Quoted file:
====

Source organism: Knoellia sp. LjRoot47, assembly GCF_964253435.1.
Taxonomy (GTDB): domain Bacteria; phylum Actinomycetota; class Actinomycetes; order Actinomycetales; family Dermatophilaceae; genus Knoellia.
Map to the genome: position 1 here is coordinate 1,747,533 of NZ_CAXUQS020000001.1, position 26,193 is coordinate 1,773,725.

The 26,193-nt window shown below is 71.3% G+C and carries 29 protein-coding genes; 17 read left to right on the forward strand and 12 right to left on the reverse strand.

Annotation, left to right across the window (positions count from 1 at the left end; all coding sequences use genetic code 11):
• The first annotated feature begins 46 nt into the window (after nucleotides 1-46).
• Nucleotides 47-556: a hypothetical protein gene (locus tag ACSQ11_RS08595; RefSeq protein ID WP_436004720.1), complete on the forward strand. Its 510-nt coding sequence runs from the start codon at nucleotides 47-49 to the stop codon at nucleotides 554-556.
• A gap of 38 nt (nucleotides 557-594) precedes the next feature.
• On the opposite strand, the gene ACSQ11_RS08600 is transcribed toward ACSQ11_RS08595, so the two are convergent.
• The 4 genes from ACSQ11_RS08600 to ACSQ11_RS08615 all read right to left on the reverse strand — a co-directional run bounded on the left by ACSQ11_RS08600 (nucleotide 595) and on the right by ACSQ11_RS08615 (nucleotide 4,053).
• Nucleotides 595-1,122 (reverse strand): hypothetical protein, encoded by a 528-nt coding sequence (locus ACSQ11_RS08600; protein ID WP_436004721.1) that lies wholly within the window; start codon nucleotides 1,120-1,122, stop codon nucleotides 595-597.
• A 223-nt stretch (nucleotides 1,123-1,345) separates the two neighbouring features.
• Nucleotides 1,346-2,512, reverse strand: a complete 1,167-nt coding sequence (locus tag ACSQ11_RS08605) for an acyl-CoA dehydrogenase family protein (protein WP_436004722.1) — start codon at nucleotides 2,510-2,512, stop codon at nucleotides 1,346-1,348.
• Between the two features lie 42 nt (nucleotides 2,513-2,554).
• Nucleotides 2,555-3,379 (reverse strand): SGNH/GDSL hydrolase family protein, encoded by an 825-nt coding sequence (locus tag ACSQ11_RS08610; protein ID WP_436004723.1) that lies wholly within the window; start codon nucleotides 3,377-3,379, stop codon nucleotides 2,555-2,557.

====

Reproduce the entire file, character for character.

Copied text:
Source organism: Knoellia sp. LjRoot47, assembly GCF_964253435.1.
Taxonomy (GTDB): domain Bacteria; phylum Actinomycetota; class Actinomycetes; order Actinomycetales; family Dermatophilaceae; genus Knoellia.
Map to the genome: position 1 here is coordinate 1,747,533 of NZ_CAXUQS020000001.1, position 26,193 is coordinate 1,773,725.

The 26,193-nt window shown below is 71.3% G+C and carries 29 protein-coding genes; 17 read left to right on the forward strand and 12 right to left on the reverse strand.

Annotation, left to right across the window (positions count from 1 at the left end; all coding sequences use genetic code 11):
• The first annotated feature begins 46 nt into the window (after nucleotides 1-46).
• Nucleotides 47-556: a hypothetical protein gene (locus tag ACSQ11_RS08595; RefSeq protein ID WP_436004720.1), complete on the forward strand. Its 510-nt coding sequence runs from the start codon at nucleotides 47-49 to the stop codon at nucleotides 554-556.
• A gap of 38 nt (nucleotides 557-594) precedes the next feature.
• On the opposite strand, the gene ACSQ11_RS08600 is transcribed toward ACSQ11_RS08595, so the two are convergent.
• The 4 genes from ACSQ11_RS08600 to ACSQ11_RS08615 all read right to left on the reverse strand — a co-directional run bounded on the left by ACSQ11_RS08600 (nucleotide 595) and on the right by ACSQ11_RS08615 (nucleotide 4,053).
• Nucleotides 595-1,122 (reverse strand): hypothetical protein, encoded by a 528-nt coding sequence (locus ACSQ11_RS08600; protein ID WP_436004721.1) that lies wholly within the window; start codon nucleotides 1,120-1,122, stop codon nucleotides 595-597.
• A 223-nt stretch (nucleotides 1,123-1,345) separates the two neighbouring features.
• Nucleotides 1,346-2,512, reverse strand: a complete 1,167-nt coding sequence (locus tag ACSQ11_RS08605) for an acyl-CoA dehydrogenase family protein (protein WP_436004722.1) — start codon at nucleotides 2,510-2,512, stop codon at nucleotides 1,346-1,348.
• Between the two features lie 42 nt (nucleotides 2,513-2,554).
• Nucleotides 2,555-3,379 (reverse strand): SGNH/GDSL hydrolase family protein, encoded by an 825-nt coding sequence (locus tag ACSQ11_RS08610; protein ID WP_436004723.1) that lies wholly within the window; start codon nucleotides 3,377-3,379, stop codon nucleotides 2,555-2,557.